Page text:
To expand capacity and maintain its technical edge, Tesla is spending aggressively. Operating expenses doubled year over year, dwarfing the 27% revenue gain. SG&A spending was up 150% year over year, while R&D jumped 48%. This spending binge is not over, either, as SG&A should increase 15% quarter on quarter while R&D outlays will jump 31%. Thanks to these increases, Tesla will only be "marginally profitable" in the second quarter.

This spending binge also is impacting cash flow. Operating cash flow was $61 million in the quarter, but capital expenditures totaled $141 million. For the full year, TSLA expects cap-ex spending to be $650-$850 million. For the full year, Tesla will be free cash flow negative. Tesla has the balance sheet to afford this spending. At the end of the quarter, cash and short-term investments were $2.58 billion against $2.11 billion in long-term debt for a comfortable net cash position of $470 million. With this cash balance, Tesla can afford to be slightly free cash flow negative in order to invest in growth.

Investing in growth is critical because Tesla needs to accelerate revenue growth over the next three years if it is going to justify its current valuation. Tesla is making good progress in expanding production with its 1,000 vehicles per week end of year forecast. With this progress, Tesla is on track to deliver 44-50% revenue growth in 2015 on top of this year's 46-50% growth. Even then, Tesla will be delivering less than 55,000 vehicles in 2015, which gives it about $3.00 in earnings power. To merit today's price, Tesla will need to maintain the current pace of production growth and robust gross margins for several years.

If Tesla can get to 150,000 vehicles in 2017, it can generate about $8-10 in earnings power. To do that, Tesla will need to continue to expand production and significantly cut the cost of batteries to introduce an entry-level model that more consumers can afford. Even under this best-case scenario, Tesla is trading 18x earnings that are three years away. There is still significant risk that production growth becomes slower or that battery costs remain elevated. There is also the ever-present risk that another automaker is able to deliver competitive battery technology and steal share back from Tesla, which would dampen growth.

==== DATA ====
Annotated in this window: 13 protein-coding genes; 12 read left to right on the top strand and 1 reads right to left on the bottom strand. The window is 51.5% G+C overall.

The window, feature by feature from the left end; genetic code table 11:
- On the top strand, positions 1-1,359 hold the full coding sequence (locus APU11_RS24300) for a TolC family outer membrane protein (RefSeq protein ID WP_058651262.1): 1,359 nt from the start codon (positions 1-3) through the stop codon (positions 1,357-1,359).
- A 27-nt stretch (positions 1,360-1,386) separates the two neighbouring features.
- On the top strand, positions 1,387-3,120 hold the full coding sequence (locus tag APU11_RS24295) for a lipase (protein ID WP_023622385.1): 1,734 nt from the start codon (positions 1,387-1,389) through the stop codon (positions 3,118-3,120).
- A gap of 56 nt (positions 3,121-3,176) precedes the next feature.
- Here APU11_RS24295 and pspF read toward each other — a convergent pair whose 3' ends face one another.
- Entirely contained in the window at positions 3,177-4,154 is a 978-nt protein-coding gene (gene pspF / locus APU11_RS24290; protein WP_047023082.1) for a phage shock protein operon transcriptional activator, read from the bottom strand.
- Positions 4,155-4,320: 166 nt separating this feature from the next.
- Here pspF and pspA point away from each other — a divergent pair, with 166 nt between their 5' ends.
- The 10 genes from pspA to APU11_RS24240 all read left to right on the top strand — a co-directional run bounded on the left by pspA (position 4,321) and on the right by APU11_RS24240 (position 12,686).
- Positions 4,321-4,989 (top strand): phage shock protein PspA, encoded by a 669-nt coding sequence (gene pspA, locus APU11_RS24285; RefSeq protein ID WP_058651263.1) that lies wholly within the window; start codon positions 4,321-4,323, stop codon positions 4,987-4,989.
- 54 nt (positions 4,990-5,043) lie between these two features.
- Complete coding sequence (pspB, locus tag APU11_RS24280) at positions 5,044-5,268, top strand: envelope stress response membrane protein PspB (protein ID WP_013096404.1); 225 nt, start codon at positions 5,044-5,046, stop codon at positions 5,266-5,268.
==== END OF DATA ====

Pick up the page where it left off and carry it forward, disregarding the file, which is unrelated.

Tesla is a high-risk investment. The company is performing well and has a fantastic product; there is no doubt about that. Valuation, though, ignores the significant execution risk as it isn't easy to increase production six-fold over four years. Even if it does that, an 18x 2017 earnings multiple is not particularly cheap. Investors who are bullish on Tesla and believe CEO Elon Musk can continue to deliver should probably wait for the pullback to deepen before buying shares. At 15x 2017 bullish estimates or around $140-$150, Tesla does make sense as a speculative long for investors who believe in the growth story. Either way, if you had to buy a stock today and were not allowed to sell it for four years, I continue to believe you will do better buying GM. Tesla is priced for perfection, and letting the stock pull back further is the prudent strategy.

Disclosure: I am long GM. I wrote this article myself, and it expresses my own opinions. I am not receiving compensation for it (other than from Seeking Alpha). I have no business relationship with any company whose stock is mentioned in this article.

Source: Tesla: Wait For $140-150 To Buy